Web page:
A peer reviewer breaks the rules

Online posting of confidential draft by peer reviewer

In this new regular feature, we will highlight in each Editors' Update edition an ethics dilemma featured in the searchable cases database operated by COPE, the Committee on Publication Ethics. In 2008, all Elsevier journals were enrolled in COPE so editors would have an alternative information resource when faced with research misconduct. The cases database contains details of, and advice given on, more than 500 cases and is just one of the many services COPE offers.

copeThis issue we highlight the online posting of a confidential draft research article by a peer reviewer. Simply click on the link at the end of the article to find out what the COPE Council advised.

Case number 13-15 (anonymized)

Shortly before publication, I received an email from the authors of a systematic review telling me that a version of the paper as first submitted to the journal for peer review had appeared on the website of a campaign group based in the USA. It was clear that the version of the document posted on the website was the same as the version supplied to the journal's peer reviewers. Further investigation showed that one of the three peer reviewers (reviewer A) who initially advised on the paper is also named as a member of the board of directors of the campaign group. The journal operates an anonymous peer review system.

I emailed all three peer reviewers asking for an explanation as to how the confidential draft appeared on the website. Reviewers B and C replied within a few hours, disclaiming all knowledge, as I expected. Reviewer A has failed to reply. I also emailed the senior directors of the campaign group, asking them to remove the confidential draft from their website, and inviting them to replace it with the definitive paper, which had in the meantime been published. They did not reply. The directors have since been sent a letter from our publisher's lawyers asking for the confidential document to be removed—with reviewer A also sent a copy—on the grounds of breech of copyright. They have not replied. The lawyers are continuing to pursue legal avenues for getting the draft removed from the website.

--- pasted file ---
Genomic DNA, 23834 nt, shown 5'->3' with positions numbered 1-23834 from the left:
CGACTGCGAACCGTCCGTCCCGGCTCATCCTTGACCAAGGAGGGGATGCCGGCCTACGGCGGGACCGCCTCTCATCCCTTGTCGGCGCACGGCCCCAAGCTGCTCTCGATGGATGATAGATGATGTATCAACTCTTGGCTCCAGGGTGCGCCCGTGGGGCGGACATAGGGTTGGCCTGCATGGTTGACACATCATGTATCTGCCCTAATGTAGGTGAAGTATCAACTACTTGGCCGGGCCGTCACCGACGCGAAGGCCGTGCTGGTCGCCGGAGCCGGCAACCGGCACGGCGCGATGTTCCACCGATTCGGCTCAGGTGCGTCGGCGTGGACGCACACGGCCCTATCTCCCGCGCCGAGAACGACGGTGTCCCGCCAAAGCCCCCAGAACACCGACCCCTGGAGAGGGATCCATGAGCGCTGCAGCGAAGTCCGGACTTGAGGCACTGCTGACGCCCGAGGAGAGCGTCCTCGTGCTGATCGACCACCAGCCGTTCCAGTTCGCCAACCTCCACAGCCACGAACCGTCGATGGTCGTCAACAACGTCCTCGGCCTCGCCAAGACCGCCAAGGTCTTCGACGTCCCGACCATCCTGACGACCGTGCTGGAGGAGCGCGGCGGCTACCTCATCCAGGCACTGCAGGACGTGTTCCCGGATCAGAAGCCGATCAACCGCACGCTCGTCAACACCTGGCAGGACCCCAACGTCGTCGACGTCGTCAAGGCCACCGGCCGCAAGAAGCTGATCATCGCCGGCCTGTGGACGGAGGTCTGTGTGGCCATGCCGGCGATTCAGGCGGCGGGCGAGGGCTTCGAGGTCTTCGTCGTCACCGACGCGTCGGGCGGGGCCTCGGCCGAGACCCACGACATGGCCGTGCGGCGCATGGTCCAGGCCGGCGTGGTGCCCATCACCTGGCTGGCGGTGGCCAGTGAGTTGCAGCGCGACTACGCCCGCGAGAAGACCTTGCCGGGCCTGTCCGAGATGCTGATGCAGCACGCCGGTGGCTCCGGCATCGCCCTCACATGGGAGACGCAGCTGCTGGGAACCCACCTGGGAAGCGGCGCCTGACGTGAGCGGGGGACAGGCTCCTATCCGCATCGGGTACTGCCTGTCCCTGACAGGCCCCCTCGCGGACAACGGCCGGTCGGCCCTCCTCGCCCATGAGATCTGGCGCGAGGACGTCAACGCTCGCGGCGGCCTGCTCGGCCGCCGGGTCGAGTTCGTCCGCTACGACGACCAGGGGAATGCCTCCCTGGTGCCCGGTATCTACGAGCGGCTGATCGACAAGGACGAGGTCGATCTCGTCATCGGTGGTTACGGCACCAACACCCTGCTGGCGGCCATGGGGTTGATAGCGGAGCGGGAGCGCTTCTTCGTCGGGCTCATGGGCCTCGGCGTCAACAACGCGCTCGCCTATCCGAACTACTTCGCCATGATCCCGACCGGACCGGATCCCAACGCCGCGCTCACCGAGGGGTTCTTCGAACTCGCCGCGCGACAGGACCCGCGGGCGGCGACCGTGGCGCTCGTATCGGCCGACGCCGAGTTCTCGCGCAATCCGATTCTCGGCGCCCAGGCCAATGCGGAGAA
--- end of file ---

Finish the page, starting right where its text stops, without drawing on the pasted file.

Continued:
In normal circumstances, I would contact reviewer A's institution and request an investigation. However, reviewer A is unaffiliated, so I cannot follow this course. On our manuscript tracking database, we have removed reviewer A's role as a peer reviewer, with a note explaining the circumstances, so that he should not be used as a peer reviewer again. I have received frequent emails from the lead author of the paper, asking for a resolution of the matter. The author has requested that I give her the name of reviewer A, so that she can ask that he is excluded from peer reviewing her papers in the future. I have declined to do this on the grounds that it would be a further breach of confidentiality.

Question for the COPE Forum

Is there any more that can be done to obtain an explanation from reviewer A, or to satisfy the authors that we have investigated the matter to the limits of the journal's powers?

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Archived comments

Robin Mockett says: September 16, 2014 at 6:10 pm
Perhaps journals should modify their guidelines to reviewers. Inform them that anonymity will be guarded only if there is no egregious violation of their contractual obligations, such as not using confidential information for personal gain. With that policy in place, the journal could identify the reviewer to the author. The author could pursue legal action against the reviewer, and the reviewer would have less basis for action against the journal.

Biju Vasudevan Pillai says: September 18, 2014 at 12:30 pm
As it has become difficult to reach the referee, one can't understand his/her intention when posted the review version of the manuscript. I hope it is on healthy grounds in the reviewer's mind. One thing I like to know about this issue is whether or not the manuscript was posted in full by including the authorship. Although the peer review compliance is infringed, it seems to me that the reviewer mightn't have sufficient details about the peer review policy. Despite the details in previous discussions, what surprises me is the editors comment that the referee does have an academic affiliation. Such comment will certainly cultivate concerns about the reputation of the journal. We, editors, hold the responsibility of peer review by recruiting reputed referees. Nonetheless, finding expert referees becomes more and more tedious in this busy world.

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